As I watched Hosni Mubarak address the Egyptian people last week, I thought to myself, "It didn't have to be this way."
In June 2005, as secretary of state, I arrived at the American University in Cairo to deliver a speech at a time of growing momentum for democratic change in the region. Following in the vein of President George W. Bush's second inaugural address, I said that the United States would stand with people who seek freedom. This was an admission that the United States had, in the Middle East more than any other region, sought stability at the expense of democracy, and had achieved neither. It was an affirmation of our belief that the desire for liberty is universal - not Western, but human - and that only fulfillment of that desire leads to true stability.
For a time it seemed that Egypt's leadership was responding - not so much to us but to their own people, who clamored for change. Egyptians had just witnessed the retreat of Syrian troops in Lebanon and the election of a new government; the purple-fingered free elections in Iraq; and the emergence of new leadership in Palestine. A few months later, freer if not fully free presidential elections followed raucous civic debate in Egypt's cafes and online. Though Mubarak's party won overwhelmingly, it seemed a kind of Rubicon had been crossed.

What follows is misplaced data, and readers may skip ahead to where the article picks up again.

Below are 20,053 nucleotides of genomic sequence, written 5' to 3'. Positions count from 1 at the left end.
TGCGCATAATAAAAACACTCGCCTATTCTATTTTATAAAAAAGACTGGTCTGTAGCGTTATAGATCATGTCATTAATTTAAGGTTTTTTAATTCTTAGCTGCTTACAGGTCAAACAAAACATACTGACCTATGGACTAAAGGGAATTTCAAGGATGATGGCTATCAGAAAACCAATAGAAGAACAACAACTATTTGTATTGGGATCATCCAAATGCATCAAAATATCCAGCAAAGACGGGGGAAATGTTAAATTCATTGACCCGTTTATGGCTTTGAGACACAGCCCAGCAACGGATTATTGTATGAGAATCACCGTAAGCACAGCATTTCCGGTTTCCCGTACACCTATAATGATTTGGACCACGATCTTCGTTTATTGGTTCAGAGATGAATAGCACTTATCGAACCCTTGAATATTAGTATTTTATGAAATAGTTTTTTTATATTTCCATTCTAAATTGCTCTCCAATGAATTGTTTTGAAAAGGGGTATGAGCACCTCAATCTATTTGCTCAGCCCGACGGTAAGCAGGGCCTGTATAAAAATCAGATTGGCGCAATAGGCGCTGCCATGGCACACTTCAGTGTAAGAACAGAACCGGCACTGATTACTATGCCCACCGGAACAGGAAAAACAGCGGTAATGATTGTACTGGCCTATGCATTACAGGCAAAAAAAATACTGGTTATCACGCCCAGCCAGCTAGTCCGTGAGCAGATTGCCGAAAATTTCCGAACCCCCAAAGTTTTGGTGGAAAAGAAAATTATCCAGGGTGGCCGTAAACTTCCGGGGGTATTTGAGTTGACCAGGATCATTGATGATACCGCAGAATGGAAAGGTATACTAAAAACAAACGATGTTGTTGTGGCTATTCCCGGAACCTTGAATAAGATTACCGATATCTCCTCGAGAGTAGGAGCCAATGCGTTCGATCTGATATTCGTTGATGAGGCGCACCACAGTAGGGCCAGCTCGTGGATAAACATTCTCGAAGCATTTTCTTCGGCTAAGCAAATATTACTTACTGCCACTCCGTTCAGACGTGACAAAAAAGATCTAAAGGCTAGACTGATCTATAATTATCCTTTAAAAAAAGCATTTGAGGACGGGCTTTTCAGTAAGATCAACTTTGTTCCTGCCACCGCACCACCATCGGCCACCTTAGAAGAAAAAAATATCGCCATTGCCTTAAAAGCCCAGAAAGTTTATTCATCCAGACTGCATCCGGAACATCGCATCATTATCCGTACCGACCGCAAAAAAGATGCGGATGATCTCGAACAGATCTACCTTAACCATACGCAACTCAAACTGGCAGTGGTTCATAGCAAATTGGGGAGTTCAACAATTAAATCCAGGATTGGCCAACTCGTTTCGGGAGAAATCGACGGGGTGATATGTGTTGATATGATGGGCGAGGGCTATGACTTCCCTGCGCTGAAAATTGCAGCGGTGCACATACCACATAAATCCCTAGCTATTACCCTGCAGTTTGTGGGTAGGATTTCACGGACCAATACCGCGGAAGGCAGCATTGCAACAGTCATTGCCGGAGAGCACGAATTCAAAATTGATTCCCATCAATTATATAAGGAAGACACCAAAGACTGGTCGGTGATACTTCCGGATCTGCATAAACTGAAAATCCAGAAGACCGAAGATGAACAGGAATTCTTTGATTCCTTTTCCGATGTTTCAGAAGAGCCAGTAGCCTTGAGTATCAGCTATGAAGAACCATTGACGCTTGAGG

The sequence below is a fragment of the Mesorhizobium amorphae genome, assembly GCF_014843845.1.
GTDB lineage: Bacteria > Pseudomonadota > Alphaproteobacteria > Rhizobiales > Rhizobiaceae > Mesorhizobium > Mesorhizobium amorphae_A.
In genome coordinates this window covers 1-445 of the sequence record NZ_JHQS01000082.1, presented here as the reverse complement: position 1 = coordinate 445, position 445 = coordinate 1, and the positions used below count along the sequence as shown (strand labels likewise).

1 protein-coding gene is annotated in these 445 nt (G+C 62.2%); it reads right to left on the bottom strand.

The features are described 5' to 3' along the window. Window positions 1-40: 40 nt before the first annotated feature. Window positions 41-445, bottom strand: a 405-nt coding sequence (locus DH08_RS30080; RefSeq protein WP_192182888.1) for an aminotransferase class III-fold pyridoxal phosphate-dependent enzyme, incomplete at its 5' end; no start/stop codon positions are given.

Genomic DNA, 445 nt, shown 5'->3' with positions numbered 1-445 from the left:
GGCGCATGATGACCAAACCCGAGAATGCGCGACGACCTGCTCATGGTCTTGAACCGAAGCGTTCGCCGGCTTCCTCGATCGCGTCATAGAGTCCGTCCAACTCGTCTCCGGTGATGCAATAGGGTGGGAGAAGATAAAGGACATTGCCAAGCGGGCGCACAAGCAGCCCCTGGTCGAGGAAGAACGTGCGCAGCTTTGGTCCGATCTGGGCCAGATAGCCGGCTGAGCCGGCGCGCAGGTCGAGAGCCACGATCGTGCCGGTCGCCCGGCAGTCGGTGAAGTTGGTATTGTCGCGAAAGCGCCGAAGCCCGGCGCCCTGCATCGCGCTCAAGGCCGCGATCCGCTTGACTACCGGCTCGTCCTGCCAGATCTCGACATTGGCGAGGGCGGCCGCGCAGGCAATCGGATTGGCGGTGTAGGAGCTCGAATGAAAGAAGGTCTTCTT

(photo credit: Maggie Osama)